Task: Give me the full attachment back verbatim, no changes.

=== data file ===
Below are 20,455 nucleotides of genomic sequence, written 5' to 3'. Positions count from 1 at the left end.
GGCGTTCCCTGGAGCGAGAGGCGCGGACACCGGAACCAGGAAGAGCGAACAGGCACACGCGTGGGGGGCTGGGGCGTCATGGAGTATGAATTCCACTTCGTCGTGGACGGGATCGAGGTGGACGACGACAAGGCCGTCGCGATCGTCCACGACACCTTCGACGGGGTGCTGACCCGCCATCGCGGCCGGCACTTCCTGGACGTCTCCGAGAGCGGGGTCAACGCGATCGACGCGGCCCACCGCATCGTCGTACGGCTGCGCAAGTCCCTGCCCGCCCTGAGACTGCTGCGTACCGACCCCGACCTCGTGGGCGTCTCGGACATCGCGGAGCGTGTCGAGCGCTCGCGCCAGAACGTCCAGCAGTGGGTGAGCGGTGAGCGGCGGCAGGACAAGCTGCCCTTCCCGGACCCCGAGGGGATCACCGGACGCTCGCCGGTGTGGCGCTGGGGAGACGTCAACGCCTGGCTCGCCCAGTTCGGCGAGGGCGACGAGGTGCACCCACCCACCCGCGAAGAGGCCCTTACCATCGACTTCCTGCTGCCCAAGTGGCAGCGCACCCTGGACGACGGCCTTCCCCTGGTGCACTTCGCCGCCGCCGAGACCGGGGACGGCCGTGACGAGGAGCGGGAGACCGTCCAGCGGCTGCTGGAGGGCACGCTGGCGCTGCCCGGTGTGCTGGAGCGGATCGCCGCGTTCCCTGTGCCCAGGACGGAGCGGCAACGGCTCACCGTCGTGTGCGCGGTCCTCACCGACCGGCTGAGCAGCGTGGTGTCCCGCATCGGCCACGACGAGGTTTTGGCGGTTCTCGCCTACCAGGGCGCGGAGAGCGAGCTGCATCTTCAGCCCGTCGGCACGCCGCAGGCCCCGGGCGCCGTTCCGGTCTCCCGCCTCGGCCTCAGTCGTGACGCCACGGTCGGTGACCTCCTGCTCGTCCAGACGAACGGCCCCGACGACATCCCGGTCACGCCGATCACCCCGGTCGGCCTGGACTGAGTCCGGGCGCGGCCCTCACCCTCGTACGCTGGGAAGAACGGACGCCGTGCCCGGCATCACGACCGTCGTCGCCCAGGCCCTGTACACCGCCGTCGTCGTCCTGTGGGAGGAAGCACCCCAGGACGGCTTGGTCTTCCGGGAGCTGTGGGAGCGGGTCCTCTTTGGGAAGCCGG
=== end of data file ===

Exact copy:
Below are 20,455 nucleotides of genomic sequence, written 5' to 3'. Positions count from 1 at the left end.
GGCGTTCCCTGGAGCGAGAGGCGCGGACACCGGAACCAGGAAGAGCGAACAGGCACACGCGTGGGGGGCTGGGGCGTCATGGAGTATGAATTCCACTTCGTCGTGGACGGGATCGAGGTGGACGACGACAAGGCCGTCGCGATCGTCCACGACACCTTCGACGGGGTGCTGACCCGCCATCGCGGCCGGCACTTCCTGGACGTCTCCGAGAGCGGGGTCAACGCGATCGACGCGGCCCACCGCATCGTCGTACGGCTGCGCAAGTCCCTGCCCGCCCTGAGACTGCTGCGTACCGACCCCGACCTCGTGGGCGTCTCGGACATCGCGGAGCGTGTCGAGCGCTCGCGCCAGAACGTCCAGCAGTGGGTGAGCGGTGAGCGGCGGCAGGACAAGCTGCCCTTCCCGGACCCCGAGGGGATCACCGGACGCTCGCCGGTGTGGCGCTGGGGAGACGTCAACGCCTGGCTCGCCCAGTTCGGCGAGGGCGACGAGGTGCACCCACCCACCCGCGAAGAGGCCCTTACCATCGACTTCCTGCTGCCCAAGTGGCAGCGCACCCTGGACGACGGCCTTCCCCTGGTGCACTTCGCCGCCGCCGAGACCGGGGACGGCCGTGACGAGGAGCGGGAGACCGTCCAGCGGCTGCTGGAGGGCACGCTGGCGCTGCCCGGTGTGCTGGAGCGGATCGCCGCGTTCCCTGTGCCCAGGACGGAGCGGCAACGGCTCACCGTCGTGTGCGCGGTCCTCACCGACCGGCTGAGCAGCGTGGTGTCCCGCATCGGCCACGACGAGGTTTTGGCGGTTCTCGCCTACCAGGGCGCGGAGAGCGAGCTGCATCTTCAGCCCGTCGGCACGCCGCAGGCCCCGGGCGCCGTTCCGGTCTCCCGCCTCGGCCTCAGTCGTGACGCCACGGTCGGTGACCTCCTGCTCGTCCAGACGAACGGCCCCGACGACATCCCGGTCACGCCGATCACCCCGGTCGGCCTGGACTGAGTCCGGGCGCGGCCCTCACCCTCGTACGCTGGGAAGAACGGACGCCGTGCCCGGCATCACGACCGTCGTCGCCCAGGCCCTGTACACCGCCGTCGTCGTCCTGTGGGAGGAAGCACCCCAGGACGGCTTGGTCTTCCGGGAGCTGTGGGAGCGGGTCCTCTTTGGGAAGCCGG